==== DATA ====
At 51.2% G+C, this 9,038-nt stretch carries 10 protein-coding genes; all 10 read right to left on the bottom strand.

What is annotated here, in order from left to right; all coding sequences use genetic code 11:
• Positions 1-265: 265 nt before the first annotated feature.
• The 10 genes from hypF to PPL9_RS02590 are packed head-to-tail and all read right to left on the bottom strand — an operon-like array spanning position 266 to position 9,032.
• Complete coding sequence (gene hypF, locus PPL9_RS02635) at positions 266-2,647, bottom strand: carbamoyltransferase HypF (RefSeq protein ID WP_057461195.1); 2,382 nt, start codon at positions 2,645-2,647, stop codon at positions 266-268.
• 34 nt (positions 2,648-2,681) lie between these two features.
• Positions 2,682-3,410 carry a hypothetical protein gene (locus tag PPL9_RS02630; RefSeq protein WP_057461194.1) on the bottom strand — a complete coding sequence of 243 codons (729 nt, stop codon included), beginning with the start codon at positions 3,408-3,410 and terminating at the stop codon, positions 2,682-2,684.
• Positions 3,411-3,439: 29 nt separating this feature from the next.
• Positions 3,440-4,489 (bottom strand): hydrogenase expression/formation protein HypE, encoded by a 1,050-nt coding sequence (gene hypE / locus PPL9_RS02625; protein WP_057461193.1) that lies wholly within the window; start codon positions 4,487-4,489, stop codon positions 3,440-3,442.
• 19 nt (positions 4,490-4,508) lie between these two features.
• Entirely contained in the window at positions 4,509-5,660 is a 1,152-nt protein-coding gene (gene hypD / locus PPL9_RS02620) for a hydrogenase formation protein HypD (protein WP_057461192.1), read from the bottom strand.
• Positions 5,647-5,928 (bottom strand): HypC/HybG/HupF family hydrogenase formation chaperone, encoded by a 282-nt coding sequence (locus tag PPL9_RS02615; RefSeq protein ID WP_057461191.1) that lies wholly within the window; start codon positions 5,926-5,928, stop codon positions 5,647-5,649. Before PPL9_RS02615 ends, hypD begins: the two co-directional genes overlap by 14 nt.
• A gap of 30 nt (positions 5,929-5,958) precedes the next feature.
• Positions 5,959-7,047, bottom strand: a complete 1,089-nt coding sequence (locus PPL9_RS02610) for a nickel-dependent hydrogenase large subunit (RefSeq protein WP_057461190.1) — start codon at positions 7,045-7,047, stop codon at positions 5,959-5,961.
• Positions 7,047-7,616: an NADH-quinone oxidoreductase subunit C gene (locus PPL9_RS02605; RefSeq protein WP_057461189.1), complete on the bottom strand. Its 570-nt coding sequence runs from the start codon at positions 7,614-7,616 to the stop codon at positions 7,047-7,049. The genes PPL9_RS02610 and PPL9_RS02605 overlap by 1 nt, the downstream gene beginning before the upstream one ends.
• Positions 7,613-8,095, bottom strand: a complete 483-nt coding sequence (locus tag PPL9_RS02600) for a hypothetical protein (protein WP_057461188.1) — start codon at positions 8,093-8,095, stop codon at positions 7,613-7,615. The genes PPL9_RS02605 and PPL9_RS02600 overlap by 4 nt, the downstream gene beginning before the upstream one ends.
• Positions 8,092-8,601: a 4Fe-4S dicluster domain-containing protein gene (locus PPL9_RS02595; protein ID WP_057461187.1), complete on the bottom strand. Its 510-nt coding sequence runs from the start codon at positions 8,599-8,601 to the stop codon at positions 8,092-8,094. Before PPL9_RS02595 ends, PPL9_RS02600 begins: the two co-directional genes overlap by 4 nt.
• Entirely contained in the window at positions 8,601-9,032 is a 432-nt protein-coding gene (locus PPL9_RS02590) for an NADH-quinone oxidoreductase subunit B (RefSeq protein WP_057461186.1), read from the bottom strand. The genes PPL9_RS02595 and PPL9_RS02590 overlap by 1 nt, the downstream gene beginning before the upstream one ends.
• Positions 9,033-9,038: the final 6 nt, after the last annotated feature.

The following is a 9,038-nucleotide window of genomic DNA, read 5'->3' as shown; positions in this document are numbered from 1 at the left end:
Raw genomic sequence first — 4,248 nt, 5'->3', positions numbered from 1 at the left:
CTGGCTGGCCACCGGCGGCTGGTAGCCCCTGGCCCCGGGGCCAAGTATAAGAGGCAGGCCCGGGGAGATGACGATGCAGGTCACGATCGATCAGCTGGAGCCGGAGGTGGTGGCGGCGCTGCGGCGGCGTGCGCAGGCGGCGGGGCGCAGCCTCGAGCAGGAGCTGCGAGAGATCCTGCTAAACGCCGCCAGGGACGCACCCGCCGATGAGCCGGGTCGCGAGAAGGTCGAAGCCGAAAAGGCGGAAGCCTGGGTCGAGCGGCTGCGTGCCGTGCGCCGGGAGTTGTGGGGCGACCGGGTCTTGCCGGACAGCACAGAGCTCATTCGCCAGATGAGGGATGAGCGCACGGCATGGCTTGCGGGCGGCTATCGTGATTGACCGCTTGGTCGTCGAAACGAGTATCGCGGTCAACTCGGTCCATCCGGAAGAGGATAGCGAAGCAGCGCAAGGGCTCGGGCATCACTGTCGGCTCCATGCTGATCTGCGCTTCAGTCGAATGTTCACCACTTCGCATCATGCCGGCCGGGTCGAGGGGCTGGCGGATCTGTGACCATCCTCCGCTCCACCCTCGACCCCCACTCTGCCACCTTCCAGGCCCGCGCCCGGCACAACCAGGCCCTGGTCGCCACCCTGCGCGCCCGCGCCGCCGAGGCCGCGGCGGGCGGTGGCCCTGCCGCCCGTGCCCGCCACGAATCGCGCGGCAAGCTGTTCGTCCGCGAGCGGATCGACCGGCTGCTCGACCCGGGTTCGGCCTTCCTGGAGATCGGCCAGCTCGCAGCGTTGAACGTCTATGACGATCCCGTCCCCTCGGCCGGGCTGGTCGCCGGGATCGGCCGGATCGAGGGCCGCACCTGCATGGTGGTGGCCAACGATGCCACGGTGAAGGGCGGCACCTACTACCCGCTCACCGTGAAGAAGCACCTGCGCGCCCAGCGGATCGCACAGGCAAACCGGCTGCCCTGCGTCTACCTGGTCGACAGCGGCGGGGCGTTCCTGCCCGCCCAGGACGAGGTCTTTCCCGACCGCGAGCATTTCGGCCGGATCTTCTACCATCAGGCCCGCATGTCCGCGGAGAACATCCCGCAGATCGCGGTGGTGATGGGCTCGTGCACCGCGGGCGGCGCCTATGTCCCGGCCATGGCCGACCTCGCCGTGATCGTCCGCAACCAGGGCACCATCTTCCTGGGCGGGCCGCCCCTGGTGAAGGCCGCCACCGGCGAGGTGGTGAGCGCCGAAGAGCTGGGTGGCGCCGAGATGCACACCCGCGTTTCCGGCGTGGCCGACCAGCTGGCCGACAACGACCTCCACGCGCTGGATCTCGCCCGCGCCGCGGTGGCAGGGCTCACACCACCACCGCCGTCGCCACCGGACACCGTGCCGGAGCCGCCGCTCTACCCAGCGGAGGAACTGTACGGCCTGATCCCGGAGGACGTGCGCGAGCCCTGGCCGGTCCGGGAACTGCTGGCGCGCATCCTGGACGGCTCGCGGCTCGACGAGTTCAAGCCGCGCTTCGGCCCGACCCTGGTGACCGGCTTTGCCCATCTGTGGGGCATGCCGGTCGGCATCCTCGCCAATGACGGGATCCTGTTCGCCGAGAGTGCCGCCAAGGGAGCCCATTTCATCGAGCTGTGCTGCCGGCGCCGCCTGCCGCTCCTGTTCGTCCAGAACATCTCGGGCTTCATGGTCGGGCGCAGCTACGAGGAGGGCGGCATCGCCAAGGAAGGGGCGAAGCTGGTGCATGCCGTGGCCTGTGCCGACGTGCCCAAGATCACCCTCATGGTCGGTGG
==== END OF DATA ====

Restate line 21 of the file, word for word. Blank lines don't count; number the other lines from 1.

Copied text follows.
Raw genomic sequence first — 4,248 nt, 5'->3', positions numbered from 1 at the left: